Congress to vote Thursday for funding bill to avoid government shutdown [Reuters]
Republicans hold a 51-49 majority in the Senate and most legislation, including spending bills or an immigration deal, will require 60 votes to pass.
A vote on the bill is expected to come after 2:30 p.m. EST (1930 GMT), House Republican Majority Leader Kevin McCarthy said in a statement.
Senate Republican Majority Leader Mitch McConnell said the chamber would take up the short-term funding measure as soon as the House approves it.
Morgan Stanley earnings: 84 cents per share, vs 77 cents EPS expected [CNBC]
Morgan Stanley posted fourth-quarter earnings and revenue on Thursday that beat analyst expectations, excluding a charge related to the tax bill, as strong results in wealth management offset a big drop in fixed income trading revenue.
Wealth management revenue grew by 10.5 percent on a year-over-year basis, helping offset declines in the bank's trading revenue. Fixed income, commodities and currencies trading revenue decreased by 46 percent. Equities trading revenue fell 5 percent.
The company's stock rose 1.5 percent in the premarket Thursday. Morgan Stanley shares are up 4.1 percent this year, slightly outperforming the S&P 500, which is up 3.9 percent.
Apple to Pay $38 Billion in Taxes on Cash Overseas, Build New U.S. Campus [WSJ]
Apple said it would invest $30 billion in capital spending in the U.S. over five years that would create more than 20,000 jobs. The total includes a new campus, which initially will house technical support for customers, and $10 billion toward data centers across the country. It also will expand from $1 billion to $5 billion a fund it established last year for investing in advanced manufacturing in the U.S.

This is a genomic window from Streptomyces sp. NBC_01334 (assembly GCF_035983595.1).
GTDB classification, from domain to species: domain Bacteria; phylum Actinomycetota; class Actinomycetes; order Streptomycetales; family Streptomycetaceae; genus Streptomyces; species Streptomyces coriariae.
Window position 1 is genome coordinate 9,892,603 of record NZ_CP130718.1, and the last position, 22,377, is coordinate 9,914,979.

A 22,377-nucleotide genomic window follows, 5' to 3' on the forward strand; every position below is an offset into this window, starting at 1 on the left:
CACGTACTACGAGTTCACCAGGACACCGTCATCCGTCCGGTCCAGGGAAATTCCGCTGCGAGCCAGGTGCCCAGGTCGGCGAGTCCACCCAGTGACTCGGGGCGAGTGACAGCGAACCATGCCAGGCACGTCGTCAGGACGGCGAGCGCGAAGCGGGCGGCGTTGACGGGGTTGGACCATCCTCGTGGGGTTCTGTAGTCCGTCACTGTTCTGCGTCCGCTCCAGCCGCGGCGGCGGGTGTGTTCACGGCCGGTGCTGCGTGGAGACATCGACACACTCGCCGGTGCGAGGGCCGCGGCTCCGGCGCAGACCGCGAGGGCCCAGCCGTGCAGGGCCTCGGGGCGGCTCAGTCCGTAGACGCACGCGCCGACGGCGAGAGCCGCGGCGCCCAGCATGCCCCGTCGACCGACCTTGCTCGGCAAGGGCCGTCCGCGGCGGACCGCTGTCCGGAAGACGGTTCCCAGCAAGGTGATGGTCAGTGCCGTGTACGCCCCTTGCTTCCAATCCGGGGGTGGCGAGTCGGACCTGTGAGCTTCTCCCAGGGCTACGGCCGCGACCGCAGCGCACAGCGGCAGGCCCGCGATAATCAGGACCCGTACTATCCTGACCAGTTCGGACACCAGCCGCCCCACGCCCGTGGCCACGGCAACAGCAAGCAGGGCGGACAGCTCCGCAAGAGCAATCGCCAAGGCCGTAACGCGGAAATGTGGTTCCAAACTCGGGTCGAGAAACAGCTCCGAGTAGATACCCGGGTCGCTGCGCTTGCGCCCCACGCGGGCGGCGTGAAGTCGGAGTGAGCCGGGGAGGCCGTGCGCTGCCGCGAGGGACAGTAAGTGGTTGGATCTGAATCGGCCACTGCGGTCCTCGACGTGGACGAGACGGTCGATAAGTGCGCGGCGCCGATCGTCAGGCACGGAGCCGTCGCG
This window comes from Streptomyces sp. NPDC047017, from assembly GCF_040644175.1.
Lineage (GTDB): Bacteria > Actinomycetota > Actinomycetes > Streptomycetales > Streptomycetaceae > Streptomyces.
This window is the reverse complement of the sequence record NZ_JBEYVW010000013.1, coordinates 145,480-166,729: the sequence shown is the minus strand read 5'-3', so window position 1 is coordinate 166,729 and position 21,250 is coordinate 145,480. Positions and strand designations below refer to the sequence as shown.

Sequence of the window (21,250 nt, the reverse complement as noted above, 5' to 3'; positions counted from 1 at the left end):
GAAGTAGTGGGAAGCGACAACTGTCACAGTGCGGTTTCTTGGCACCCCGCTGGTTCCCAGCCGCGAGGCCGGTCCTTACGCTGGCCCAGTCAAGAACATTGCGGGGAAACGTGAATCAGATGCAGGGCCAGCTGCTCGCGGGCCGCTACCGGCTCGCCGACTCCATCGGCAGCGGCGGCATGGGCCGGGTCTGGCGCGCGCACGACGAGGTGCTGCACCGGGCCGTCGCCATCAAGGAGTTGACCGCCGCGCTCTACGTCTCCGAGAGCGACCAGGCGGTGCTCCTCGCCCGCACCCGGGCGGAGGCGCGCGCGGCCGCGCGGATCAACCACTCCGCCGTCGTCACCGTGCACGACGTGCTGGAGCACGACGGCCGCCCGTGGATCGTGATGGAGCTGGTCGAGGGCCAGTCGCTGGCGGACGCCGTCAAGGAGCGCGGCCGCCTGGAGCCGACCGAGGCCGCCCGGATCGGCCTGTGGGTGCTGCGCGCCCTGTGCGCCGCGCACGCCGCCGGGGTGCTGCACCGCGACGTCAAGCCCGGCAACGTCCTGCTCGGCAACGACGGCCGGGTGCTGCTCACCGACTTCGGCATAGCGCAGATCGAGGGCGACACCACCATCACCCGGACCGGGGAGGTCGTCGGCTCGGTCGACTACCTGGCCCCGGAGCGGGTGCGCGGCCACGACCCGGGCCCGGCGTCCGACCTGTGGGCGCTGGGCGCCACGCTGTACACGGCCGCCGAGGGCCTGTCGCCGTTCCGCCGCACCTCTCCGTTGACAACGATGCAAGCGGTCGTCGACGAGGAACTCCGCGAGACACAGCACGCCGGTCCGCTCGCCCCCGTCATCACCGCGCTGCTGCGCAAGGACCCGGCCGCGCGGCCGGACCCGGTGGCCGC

Apple’s $38 billion tax commitment is the largest such sum announced in response to the major overhaul of the U.S. tax code that President Donald Trump signed into law late last year. That law included an incentive for U.S. companies to bring home offshore holdings, with companies required to pay a one-time tax of 15.5% on overseas profits held in cash and other liquid assets.
Bitcoin Holds Ground as Frantic Rally Sets $10,000 Support Level [Bloomberg]
The world’s largest digital currency climbed 3.9 percent to $11,822 at 7:40 a.m. in New York, Bloomberg composite pricing showed. It steadied in Asian and European trading as investors paused for breath following a frantic 24 hours in which the token swung through a $2,600 range. Rivals ethereum and litecoin rose about 2 percent each, while Ripple jumped 17 percent.
Goldman Sachs Once Looked Invincible. Now It’s Losing Money. [NYT]
The bank’s per-share earnings and revenue were both higher compared with a year earlier without the tax charge. But the results announced on Wednesday also revealed a decline in Goldman’s trading might, which has been drained by a potent combination of placid markets and quiet clients. Revenue in its business of buying and selling bonds, commodities and currencies — historically an engine of Goldman’s results — sank to $1 billion in the fourth quarter, half of what it was during the same period in 2016. For the year, net revenue in that business fell 30 percent.
The drop sent Goldman’s shares down 3 percent on Wednesday.
West Village penthouse owner wants to keep hedgie’s $2M deposit [NYPost]
William Monaghan put it on the market in 2015, and hedgie Eric Cole agreed to buy it on July 28, according to court papers.
Cole put down an $1.8 million deposit, sources said
Everything was seemingly proceeding smoothly until Cole suddenly alerted Monaghan on Dec. 20 that he wanted to back out.
So, Monaghan sued Cole for breaching the contract and has asked the court to order Cole to forfeit the cash.
Cole, 45, a protégé of hedge fund billionaire David Tepper, runs Warlander Asset Management, a $1 billion credit-focused hedge fund launched in 2015.
Burmese python and alligator caught in incredible fight to the death on Florida golf course [Mirror]
A deadly battle between a giant python and an alligator was captured on camera at a Florida golf course when the enormous reptiles raised the stakes on the field of play to a critically high level.
Dr Richard Nadler photographed the battle to the death at the 10th hole as he was playing golf at Fiddler's Creek club in Naples...
"As far as I know the gator won. There was no evidence of either animal the next day. We all assume that the snake was eaten by the gator," he said after photographing the entangled animals.